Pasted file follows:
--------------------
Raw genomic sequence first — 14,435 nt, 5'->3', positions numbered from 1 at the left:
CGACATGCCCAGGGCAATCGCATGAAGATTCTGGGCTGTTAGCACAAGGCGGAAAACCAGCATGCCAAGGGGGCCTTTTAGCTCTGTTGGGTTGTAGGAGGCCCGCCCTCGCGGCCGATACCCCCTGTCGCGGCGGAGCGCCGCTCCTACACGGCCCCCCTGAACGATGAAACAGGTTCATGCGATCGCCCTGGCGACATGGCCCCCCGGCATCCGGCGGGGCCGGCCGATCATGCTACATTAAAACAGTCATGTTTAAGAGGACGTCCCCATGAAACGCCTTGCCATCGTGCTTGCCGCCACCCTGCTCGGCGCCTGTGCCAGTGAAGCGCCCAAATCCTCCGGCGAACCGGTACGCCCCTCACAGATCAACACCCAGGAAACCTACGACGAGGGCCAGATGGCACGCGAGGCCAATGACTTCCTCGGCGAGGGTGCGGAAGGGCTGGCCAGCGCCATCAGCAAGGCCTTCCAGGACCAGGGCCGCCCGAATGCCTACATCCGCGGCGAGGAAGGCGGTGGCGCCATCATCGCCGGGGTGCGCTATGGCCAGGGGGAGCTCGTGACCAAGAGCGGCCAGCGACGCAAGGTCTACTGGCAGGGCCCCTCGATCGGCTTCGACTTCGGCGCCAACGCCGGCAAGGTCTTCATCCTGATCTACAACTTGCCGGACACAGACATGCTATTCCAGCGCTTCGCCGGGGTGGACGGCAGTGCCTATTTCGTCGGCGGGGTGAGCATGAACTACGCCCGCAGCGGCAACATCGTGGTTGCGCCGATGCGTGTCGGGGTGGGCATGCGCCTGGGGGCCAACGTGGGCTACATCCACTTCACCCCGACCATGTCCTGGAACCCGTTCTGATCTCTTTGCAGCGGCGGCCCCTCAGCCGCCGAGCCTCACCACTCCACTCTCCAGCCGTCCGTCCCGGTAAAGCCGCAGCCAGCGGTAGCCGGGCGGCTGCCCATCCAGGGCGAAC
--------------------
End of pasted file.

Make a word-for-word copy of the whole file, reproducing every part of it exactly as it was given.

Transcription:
Raw genomic sequence first — 14,435 nt, 5'->3', positions numbered from 1 at the left:
CGACATGCCCAGGGCAATCGCATGAAGATTCTGGGCTGTTAGCACAAGGCGGAAAACCAGCATGCCAAGGGGGCCTTTTAGCTCTGTTGGGTTGTAGGAGGCCCGCCCTCGCGGCCGATACCCCCTGTCGCGGCGGAGCGCCGCTCCTACACGGCCCCCCTGAACGATGAAACAGGTTCATGCGATCGCCCTGGCGACATGGCCCCCCGGCATCCGGCGGGGCCGGCCGATCATGCTACATTAAAACAGTCATGTTTAAGAGGACGTCCCCATGAAACGCCTTGCCATCGTGCTTGCCGCCACCCTGCTCGGCGCCTGTGCCAGTGAAGCGCCCAAATCCTCCGGCGAACCGGTACGCCCCTCACAGATCAACACCCAGGAAACCTACGACGAGGGCCAGATGGCACGCGAGGCCAATGACTTCCTCGGCGAGGGTGCGGAAGGGCTGGCCAGCGCCATCAGCAAGGCCTTCCAGGACCAGGGCCGCCCGAATGCCTACATCCGCGGCGAGGAAGGCGGTGGCGCCATCATCGCCGGGGTGCGCTATGGCCAGGGGGAGCTCGTGACCAAGAGCGGCCAGCGACGCAAGGTCTACTGGCAGGGCCCCTCGATCGGCTTCGACTTCGGCGCCAACGCCGGCAAGGTCTTCATCCTGATCTACAACTTGCCGGACACAGACATGCTATTCCAGCGCTTCGCCGGGGTGGACGGCAGTGCCTATTTCGTCGGCGGGGTGAGCATGAACTACGCCCGCAGCGGCAACATCGTGGTTGCGCCGATGCGTGTCGGGGTGGGCATGCGCCTGGGGGCCAACGTGGGCTACATCCACTTCACCCCGACCATGTCCTGGAACCCGTTCTGATCTCTTTGCAGCGGCGGCCCCTCAGCCGCCGAGCCTCACCACTCCACTCTCCAGCCGTCCGTCCCGGTAAAGCCGCAGCCAGCGGTAGCCGGGCGGCTGCCCATCCAGGGCGAAC